In my last post, after talking about all the mildew and rust in Rio de Janeiro, I wrote: “And best of all, I’m in Rio de Janeiro—what more could I ask for?” Well, a bit more than mildew and rust, I guess!
One of the commenters wrote this: “This post left me wanting more…why you couldn’t want more for instance. People who are new to your posts/book/blogs won’t know why you love Rio so much.”
Good point. So I thought I’d start out by answering this question with a passage from my book, Getting Down to Brass Tacks – My adventures in the world of jazz, Rio and beyond.
One thing I had to get used to when I first moved here was the carioca [Rio native] conception of time. Time in Rio is not time as I had been accustomed to it all my life. You can’t pin it down here. It floats. It sashays. “Come by my place tonight—the party starts at 8 p.m.” 10 p.m., 10:30 p.m., people start to show up. Or you’re on your way to meet someone and you run into a guy you know on the way. So you stop and have a beer with him. Then someone else crosses your path, and you get into a long, involved conversation. Eventually you end up at your destination—maybe. This nonchalant relationship with time can be frustrating for a punctual, organized New Yorker, but I’ve found that over the years it has actually had a calming effect on me. I’ve learned to roll with it and work around it, like everyone else does here. And then there’s the beach, of course. The beach right in the city, where you can go any time you want, stroll along the water’s edge and enjoy a view of Sugar Loaf mountain and surfers during the day, and friends sipping coconut water at the kiosks under the moonlight at night. You feel at home. You look around and see that’s it’s not just eye-popping young women in bikinis on the beach. It’s also old, fat, skinny, black, brown, tan, white, men, women, kids—people of every age, size and shape, most of them in bikinis, including the men. You relax. You already feel less self-conscious about your thighs. You watch the teenage girls and young mothers step down to the water, but rarely go all the way in. They carry a plastic container that they dip into the ocean and pour over their heads. Then they go back and sit under their beach umbrellas. The younger men sit right on the sand, or play paddle ball. Or they surf.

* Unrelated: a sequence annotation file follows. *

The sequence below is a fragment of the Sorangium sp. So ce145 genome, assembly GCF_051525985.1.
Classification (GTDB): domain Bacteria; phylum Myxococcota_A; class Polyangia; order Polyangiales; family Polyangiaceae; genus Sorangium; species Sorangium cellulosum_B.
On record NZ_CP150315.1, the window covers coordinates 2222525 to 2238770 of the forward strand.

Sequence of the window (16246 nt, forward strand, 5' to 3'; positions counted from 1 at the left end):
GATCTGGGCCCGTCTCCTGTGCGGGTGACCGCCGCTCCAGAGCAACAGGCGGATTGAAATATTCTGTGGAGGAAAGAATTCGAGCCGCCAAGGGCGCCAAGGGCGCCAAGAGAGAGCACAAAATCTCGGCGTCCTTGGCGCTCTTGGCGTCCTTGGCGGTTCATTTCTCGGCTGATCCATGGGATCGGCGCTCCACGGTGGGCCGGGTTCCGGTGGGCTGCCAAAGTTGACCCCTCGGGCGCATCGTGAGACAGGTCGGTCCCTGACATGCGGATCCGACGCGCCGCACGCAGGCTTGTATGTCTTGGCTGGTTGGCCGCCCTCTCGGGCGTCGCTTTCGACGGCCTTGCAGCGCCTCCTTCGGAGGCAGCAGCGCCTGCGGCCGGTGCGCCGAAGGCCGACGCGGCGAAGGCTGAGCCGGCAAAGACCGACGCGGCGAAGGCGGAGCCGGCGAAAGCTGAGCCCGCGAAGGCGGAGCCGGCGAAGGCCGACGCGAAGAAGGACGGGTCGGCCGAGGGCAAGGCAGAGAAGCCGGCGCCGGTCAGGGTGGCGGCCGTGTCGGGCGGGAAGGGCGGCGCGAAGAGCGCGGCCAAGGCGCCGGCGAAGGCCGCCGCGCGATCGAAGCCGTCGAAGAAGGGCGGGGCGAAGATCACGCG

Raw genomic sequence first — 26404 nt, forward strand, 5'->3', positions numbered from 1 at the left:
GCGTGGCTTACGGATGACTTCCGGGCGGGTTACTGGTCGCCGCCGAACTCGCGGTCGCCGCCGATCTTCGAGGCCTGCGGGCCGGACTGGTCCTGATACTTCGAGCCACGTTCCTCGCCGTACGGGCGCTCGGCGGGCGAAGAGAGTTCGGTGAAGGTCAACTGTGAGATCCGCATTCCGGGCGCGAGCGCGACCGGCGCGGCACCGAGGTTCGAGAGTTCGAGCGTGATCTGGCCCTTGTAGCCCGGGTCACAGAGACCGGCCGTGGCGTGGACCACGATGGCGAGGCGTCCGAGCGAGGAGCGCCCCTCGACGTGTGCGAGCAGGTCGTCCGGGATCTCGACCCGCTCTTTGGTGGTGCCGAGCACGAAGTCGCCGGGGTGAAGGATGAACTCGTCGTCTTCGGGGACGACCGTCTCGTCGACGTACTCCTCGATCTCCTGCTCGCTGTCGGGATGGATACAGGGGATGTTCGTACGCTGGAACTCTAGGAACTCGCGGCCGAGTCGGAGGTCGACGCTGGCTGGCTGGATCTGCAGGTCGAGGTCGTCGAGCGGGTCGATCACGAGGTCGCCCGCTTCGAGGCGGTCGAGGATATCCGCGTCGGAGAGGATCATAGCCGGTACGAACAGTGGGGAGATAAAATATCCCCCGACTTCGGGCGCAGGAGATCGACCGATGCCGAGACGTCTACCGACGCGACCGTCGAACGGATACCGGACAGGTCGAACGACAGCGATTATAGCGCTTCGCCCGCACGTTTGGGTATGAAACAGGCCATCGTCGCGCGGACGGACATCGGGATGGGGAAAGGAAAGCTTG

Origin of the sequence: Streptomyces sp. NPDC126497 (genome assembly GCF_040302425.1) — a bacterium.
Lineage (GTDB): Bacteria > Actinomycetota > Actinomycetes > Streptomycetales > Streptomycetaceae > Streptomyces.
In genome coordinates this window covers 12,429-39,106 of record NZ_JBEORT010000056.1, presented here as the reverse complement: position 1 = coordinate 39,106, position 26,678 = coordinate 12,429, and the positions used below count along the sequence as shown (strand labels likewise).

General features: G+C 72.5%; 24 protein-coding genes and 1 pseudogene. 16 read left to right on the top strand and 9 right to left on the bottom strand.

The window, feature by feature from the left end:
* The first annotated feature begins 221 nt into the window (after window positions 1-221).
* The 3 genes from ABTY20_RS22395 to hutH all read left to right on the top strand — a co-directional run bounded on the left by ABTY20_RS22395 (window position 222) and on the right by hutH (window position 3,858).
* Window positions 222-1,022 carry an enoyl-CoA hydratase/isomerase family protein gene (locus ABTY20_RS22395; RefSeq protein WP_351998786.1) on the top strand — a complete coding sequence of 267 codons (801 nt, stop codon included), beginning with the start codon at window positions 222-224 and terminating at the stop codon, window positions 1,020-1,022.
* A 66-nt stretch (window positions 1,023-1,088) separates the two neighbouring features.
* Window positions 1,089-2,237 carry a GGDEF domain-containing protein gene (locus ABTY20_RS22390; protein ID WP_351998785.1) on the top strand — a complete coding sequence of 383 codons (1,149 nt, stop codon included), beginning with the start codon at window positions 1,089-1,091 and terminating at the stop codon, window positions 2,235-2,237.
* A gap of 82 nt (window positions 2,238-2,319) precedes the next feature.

Sun-darkened men, boys and women parade up and down the beach selling things—suntan lotion, hats, sunglasses, bikinis, pieces of pineapple, popsicles, water, beer and soda, sandwiches and airy manioc biscuits (called biscoitos de vento—wind biscuits) that cariocas adore—they’re a must at the beach. The vendors never give you the hard sell unless you’re obviously a tourist. Usually they just call out whatever it is they’re selling and you gesture them over if you want something.
You head back home. The streets are lined with lush green trees. People stand at little bars sipping cafezinho (demitasse cups of very strong coffee) or drinking beer. Some of the men are wearing only their Speedo-style briefs, and the women miniscule bikinis with a sarong around the hips. There is chatter and laughter all around. Rio is warm, warm, and just oozes love and joy. The air of Rio is a like a caress, and there’s almost always a gentle breeze blowing, even on the hottest days…
OK, that’s just a taste…more to come.
The paperback and Kindle versions of Getting Down to Brass Tacks are available on Amazon, and the e-book is also available at iBookstore, Barnes and Noble, and various other online e-book stores.